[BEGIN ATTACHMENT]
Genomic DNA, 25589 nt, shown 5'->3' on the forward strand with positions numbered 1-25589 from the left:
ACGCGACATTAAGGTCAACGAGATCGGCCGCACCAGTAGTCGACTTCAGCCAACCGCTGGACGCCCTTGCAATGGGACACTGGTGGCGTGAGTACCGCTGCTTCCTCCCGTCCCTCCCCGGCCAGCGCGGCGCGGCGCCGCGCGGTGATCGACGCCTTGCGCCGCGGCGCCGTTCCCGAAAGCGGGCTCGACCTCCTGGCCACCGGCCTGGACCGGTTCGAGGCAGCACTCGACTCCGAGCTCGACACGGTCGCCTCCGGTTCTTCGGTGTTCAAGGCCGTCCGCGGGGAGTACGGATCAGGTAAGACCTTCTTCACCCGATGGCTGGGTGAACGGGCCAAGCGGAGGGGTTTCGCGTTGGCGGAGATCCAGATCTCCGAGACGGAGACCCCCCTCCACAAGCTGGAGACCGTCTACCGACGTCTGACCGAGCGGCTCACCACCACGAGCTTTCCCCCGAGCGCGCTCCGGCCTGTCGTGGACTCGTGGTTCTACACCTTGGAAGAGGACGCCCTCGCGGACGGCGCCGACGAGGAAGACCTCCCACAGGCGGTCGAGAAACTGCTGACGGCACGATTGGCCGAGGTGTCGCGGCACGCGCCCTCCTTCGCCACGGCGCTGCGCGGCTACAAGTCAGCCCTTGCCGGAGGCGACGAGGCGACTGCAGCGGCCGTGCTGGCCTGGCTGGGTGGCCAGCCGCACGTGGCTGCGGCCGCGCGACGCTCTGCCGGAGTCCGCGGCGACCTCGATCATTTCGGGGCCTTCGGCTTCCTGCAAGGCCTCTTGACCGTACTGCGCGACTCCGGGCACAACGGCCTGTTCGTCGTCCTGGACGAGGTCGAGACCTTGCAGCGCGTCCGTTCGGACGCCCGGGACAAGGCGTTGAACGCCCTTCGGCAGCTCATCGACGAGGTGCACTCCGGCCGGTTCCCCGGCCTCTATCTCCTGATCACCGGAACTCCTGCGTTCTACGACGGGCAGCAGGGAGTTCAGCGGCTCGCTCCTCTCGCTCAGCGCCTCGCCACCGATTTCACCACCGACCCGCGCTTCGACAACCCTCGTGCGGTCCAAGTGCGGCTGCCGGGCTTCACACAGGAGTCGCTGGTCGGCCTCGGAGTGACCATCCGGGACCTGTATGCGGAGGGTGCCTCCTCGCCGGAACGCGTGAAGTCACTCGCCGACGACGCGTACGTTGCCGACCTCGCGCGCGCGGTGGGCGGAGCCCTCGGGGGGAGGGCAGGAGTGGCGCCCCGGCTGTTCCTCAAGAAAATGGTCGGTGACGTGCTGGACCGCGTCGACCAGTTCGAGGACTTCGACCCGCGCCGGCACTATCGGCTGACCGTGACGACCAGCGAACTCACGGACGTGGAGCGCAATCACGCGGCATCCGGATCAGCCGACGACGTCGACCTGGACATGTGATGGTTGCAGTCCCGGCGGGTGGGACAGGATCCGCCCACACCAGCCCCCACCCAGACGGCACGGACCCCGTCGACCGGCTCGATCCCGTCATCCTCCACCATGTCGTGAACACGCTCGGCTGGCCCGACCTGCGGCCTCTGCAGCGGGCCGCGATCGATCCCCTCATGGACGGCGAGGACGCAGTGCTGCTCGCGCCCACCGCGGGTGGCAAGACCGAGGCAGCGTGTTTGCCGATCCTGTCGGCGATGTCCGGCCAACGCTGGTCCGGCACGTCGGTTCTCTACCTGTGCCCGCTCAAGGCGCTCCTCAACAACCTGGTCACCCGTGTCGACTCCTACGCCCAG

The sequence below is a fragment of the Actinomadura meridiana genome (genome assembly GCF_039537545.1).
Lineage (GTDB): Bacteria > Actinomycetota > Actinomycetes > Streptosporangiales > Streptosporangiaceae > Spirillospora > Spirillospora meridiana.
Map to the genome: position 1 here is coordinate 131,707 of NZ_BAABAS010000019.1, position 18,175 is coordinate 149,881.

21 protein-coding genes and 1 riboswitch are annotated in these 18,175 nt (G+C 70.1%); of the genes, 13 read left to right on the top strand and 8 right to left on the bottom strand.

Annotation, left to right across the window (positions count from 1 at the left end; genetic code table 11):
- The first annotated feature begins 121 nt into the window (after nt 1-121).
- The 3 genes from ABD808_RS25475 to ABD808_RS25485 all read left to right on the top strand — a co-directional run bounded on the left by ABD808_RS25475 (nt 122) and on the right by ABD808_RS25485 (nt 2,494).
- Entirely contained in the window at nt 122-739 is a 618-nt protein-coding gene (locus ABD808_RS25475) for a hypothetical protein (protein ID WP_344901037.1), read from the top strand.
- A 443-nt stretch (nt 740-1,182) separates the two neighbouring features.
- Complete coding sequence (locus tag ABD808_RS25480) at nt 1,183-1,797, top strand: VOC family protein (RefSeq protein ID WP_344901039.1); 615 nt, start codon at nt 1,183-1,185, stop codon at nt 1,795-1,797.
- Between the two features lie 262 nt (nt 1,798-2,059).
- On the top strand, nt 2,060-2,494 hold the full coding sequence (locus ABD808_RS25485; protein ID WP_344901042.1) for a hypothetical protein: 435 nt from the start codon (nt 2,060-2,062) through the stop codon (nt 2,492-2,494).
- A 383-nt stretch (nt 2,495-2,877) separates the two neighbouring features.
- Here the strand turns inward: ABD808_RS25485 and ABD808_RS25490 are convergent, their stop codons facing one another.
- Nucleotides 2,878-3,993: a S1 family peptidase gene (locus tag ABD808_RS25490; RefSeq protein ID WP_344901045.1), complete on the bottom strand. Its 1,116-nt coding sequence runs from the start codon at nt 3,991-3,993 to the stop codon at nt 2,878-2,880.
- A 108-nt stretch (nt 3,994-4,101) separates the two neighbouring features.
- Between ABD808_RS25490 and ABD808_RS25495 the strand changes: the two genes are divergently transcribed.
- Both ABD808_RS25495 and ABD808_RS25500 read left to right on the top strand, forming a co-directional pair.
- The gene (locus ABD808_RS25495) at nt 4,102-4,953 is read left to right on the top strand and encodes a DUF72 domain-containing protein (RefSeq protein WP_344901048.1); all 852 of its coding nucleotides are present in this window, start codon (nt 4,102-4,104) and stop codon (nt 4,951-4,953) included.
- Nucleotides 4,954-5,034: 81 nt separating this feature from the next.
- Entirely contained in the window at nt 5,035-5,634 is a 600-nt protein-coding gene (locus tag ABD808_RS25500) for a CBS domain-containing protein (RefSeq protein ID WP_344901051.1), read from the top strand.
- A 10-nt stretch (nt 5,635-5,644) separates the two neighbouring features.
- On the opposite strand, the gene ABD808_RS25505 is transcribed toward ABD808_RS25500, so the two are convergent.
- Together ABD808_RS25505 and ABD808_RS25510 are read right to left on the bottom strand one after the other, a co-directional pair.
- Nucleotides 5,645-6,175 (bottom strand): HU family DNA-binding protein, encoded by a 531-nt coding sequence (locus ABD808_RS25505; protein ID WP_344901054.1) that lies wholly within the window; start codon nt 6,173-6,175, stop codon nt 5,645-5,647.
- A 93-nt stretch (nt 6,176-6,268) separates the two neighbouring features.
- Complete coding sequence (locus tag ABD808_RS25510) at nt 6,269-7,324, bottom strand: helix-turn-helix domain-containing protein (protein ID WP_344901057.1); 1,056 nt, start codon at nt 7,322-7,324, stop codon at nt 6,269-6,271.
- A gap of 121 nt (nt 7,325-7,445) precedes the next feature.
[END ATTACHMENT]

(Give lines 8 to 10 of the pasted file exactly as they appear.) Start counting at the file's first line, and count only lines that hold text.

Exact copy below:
- The first annotated feature begins 121 nt into the window (after nt 1-121).
- The 3 genes from ABD808_RS25475 to ABD808_RS25485 all read left to right on the top strand — a co-directional run bounded on the left by ABD808_RS25475 (nt 122) and on the right by ABD808_RS25485 (nt 2,494).
- Entirely contained in the window at nt 122-739 is a 618-nt protein-coding gene (locus ABD808_RS25475) for a hypothetical protein (protein ID WP_344901037.1), read from the top strand.